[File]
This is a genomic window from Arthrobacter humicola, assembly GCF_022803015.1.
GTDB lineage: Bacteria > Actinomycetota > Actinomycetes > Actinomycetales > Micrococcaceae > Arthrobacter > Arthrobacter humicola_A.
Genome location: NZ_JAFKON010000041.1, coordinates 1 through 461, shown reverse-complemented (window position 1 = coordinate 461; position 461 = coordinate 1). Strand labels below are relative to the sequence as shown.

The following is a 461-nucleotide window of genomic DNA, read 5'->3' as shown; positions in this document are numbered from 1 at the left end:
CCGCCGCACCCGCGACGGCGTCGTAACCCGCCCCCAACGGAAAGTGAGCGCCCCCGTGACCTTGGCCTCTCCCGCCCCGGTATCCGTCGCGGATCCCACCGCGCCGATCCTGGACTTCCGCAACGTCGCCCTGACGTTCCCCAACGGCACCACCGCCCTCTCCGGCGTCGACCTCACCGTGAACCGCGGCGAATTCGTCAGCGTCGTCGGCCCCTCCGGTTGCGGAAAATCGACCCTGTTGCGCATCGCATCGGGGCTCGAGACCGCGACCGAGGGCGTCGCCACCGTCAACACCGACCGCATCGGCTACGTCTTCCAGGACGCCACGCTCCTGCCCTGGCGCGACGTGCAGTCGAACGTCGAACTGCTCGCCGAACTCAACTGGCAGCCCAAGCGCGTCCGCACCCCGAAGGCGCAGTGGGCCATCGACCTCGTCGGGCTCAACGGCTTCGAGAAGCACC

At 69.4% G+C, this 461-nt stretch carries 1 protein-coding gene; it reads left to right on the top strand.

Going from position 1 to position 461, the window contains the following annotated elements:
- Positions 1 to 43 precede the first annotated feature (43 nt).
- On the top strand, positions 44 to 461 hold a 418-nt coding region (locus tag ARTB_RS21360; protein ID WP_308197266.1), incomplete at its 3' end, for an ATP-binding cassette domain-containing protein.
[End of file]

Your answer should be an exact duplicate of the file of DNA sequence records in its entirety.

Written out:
This is a genomic window from Arthrobacter humicola, assembly GCF_022803015.1.
GTDB lineage: Bacteria > Actinomycetota > Actinomycetes > Actinomycetales > Micrococcaceae > Arthrobacter > Arthrobacter humicola_A.
Genome location: NZ_JAFKON010000041.1, coordinates 1 through 461, shown reverse-complemented (window position 1 = coordinate 461; position 461 = coordinate 1). Strand labels below are relative to the sequence as shown.

The following is a 461-nucleotide window of genomic DNA, read 5'->3' as shown; positions in this document are numbered from 1 at the left end:
CCGCCGCACCCGCGACGGCGTCGTAACCCGCCCCCAACGGAAAGTGAGCGCCCCCGTGACCTTGGCCTCTCCCGCCCCGGTATCCGTCGCGGATCCCACCGCGCCGATCCTGGACTTCCGCAACGTCGCCCTGACGTTCCCCAACGGCACCACCGCCCTCTCCGGCGTCGACCTCACCGTGAACCGCGGCGAATTCGTCAGCGTCGTCGGCCCCTCCGGTTGCGGAAAATCGACCCTGTTGCGCATCGCATCGGGGCTCGAGACCGCGACCGAGGGCGTCGCCACCGTCAACACCGACCGCATCGGCTACGTCTTCCAGGACGCCACGCTCCTGCCCTGGCGCGACGTGCAGTCGAACGTCGAACTGCTCGCCGAACTCAACTGGCAGCCCAAGCGCGTCCGCACCCCGAAGGCGCAGTGGGCCATCGACCTCGTCGGGCTCAACGGCTTCGAGAAGCACC

At 69.4% G+C, this 461-nt stretch carries 1 protein-coding gene; it reads left to right on the top strand.

Going from position 1 to position 461, the window contains the following annotated elements:
- Positions 1 to 43 precede the first annotated feature (43 nt).
- On the top strand, positions 44 to 461 hold a 418-nt coding region (locus tag ARTB_RS21360; protein ID WP_308197266.1), incomplete at its 3' end, for an ATP-binding cassette domain-containing protein.